The recent surfacing of a 934-page EPA draft admitting the hindrances of US EPA’s new utility rule, which enforces stringent air pollution mandates, solidifies EPA’s blatant bias against the cheap, reliable energy source of coal. Today’s Wall Street Journal article explains that this document, which was found to be circulated within the Administration before the utility rule was officially proposed, shows that the rule’s main purpose is to shut down coal-fired plants rather than to just reduce mercury. The article highlights the contents of the draft’s “reliability section” which was kept out of the finalized utility rule proposal:
“In a “What are the energy impacts?” section, the EPA concedes that it “is aware that concerns have been expressed by some, even in advance of this proposed rule, that this regulation may detrimentally impact the reliability of the electric grid.” The agency admits that what it calls “sources integral to reliable operation” may be forced to shut down—those would be the coal-fired plants the EPA is targeting—and that these retirements “could result in localized reliability problems.” The EPA insists that it knows how to balance “both clean air and electric reliability,” but all along in public it has denied that reliability is in any way at risk.
The draft document also “strongly encourages” the people who run the grid, like regional transmission operators and state regulators, to start planning “as soon as possible” for “potential retired units.” The EPA recommends “transmission upgrades, targeted demand side management strategies, and construction of new generation.” This helps to explain why even the EPA admits the utility rule is the most expensive it has ever proposed.”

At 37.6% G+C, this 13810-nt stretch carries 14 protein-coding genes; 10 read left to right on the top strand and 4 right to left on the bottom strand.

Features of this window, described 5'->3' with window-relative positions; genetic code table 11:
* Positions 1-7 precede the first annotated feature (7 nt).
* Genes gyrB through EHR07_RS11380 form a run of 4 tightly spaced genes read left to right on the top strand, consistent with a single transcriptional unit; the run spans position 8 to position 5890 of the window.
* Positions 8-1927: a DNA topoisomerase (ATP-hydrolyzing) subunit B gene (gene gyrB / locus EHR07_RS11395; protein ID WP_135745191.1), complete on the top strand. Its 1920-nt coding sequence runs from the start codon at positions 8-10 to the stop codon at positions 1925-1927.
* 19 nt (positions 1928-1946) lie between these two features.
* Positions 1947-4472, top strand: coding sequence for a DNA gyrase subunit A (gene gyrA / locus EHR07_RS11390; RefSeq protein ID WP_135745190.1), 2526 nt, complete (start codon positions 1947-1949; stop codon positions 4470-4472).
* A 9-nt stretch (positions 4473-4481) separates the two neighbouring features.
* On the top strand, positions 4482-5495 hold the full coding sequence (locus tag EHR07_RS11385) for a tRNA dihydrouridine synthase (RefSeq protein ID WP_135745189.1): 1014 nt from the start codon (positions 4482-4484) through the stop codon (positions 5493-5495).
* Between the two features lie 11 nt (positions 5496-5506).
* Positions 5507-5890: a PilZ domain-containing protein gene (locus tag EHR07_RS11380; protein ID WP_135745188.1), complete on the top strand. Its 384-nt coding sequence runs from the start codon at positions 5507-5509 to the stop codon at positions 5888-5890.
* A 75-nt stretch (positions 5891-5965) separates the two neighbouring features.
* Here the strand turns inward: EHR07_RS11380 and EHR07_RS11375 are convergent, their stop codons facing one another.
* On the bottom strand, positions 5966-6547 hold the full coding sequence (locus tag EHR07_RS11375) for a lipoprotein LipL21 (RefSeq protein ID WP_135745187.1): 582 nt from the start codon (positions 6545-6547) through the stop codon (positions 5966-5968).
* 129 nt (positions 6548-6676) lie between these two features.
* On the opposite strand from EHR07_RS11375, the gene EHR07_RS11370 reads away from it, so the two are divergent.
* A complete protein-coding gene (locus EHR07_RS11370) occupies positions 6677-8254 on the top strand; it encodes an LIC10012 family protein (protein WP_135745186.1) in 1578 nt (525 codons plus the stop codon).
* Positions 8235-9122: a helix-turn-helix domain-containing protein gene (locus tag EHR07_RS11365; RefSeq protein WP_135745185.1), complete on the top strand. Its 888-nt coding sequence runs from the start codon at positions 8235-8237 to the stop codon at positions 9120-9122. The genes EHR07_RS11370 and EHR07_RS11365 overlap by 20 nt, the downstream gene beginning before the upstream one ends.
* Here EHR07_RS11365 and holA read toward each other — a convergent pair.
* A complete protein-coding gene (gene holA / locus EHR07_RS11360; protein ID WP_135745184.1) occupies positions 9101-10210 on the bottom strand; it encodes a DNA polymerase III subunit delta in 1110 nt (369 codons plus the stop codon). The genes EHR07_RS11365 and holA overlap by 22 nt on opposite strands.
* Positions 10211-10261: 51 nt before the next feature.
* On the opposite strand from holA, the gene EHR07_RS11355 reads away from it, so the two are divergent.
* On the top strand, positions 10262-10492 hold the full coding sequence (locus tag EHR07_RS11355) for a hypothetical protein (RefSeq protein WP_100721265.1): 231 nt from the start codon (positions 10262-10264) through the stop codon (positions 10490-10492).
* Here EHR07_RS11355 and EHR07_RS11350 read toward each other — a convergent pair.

The unveiling of this information pinpoints the irrational agenda of the environmentalist movement and the consistent lack of transparency within the Obama Administration. We are in a recession, or at least that what the majority of Americans agree on. The U.S. has the highest amount of coal reserves in the world. The development of this resource employs 80,000 Americans, and yet, agencies like the EPA are more than willing to bite the industry that essentially feeds its countrymen. Officials like Lisa Murkowski (R-AK) and James Inhofe (R-OK) await EPA Administrator Lisa Jackson’s excuse for deleting the utility rule’s reliability section.